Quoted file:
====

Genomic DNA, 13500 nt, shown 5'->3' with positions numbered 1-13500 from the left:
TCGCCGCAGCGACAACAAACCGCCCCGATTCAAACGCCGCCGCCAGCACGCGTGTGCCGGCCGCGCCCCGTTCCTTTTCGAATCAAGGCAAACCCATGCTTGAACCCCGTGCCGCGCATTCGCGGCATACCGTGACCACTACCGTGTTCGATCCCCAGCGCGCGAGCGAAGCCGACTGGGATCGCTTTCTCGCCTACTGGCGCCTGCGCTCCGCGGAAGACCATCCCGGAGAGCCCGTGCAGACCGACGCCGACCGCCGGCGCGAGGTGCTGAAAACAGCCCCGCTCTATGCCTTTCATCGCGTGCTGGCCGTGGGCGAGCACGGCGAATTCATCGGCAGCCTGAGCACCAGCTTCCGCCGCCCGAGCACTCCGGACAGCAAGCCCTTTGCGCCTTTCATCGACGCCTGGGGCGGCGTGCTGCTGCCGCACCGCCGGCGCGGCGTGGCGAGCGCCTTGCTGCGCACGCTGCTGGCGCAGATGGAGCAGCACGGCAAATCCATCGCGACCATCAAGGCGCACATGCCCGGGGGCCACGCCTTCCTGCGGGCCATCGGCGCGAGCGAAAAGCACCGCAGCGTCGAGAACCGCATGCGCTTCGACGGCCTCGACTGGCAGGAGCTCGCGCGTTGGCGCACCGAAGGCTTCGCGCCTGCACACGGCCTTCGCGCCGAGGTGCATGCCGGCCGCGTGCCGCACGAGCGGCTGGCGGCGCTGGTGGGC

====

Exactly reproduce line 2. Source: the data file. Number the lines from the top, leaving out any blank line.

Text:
TCGCCGCAGCGACAACAAACCGCCCCGATTCAAACGCCGCCGCCAGCACGCGTGTGCCGGCCGCGCCCCGTTCCTTTTCGAATCAAGGCAAACCCATGCTTGAACCCCGTGCCGCGCATTCGCGGCATACCGTGACCACTACCGTGTTCGATCCCCAGCGCGCGAGCGAAGCCGACTGGGATCGCTTTCTCGCCTACTGGCGCCTGCGCTCCGCGGAAGACCATCCCGGAGAGCCCGTGCAGACCGACGCCGACCGCCGGCGCGAGGTGCTGAAAACAGCCCCGCTCTATGCCTTTCATCGCGTGCTGGCCGTGGGCGAGCACGGCGAATTCATCGGCAGCCTGAGCACCAGCTTCCGCCGCCCGAGCACTCCGGACAGCAAGCCCTTTGCGCCTTTCATCGACGCCTGGGGCGGCGTGCTGCTGCCGCACCGCCGGCGCGGCGTGGCGAGCGCCTTGCTGCGCACGCTGCTGGCGCAGATGGAGCAGCACGGCAAATCCATCGCGACCATCAAGGCGCACATGCCCGGGGGCCACGCCTTCCTGCGGGCCATCGGCGCGAGCGAAAAGCACCGCAGCGTCGAGAACCGCATGCGCTTCGACGGCCTCGACTGGCAGGAGCTCGCGCGTTGGCGCACCGAAGGCTTCGCGCCTGCACACGGCCTTCGCGCCGAGGTGCATGCCGGCCGCGTGCCGCACGAGCGGCTGGCGGCGCTGGTGGGC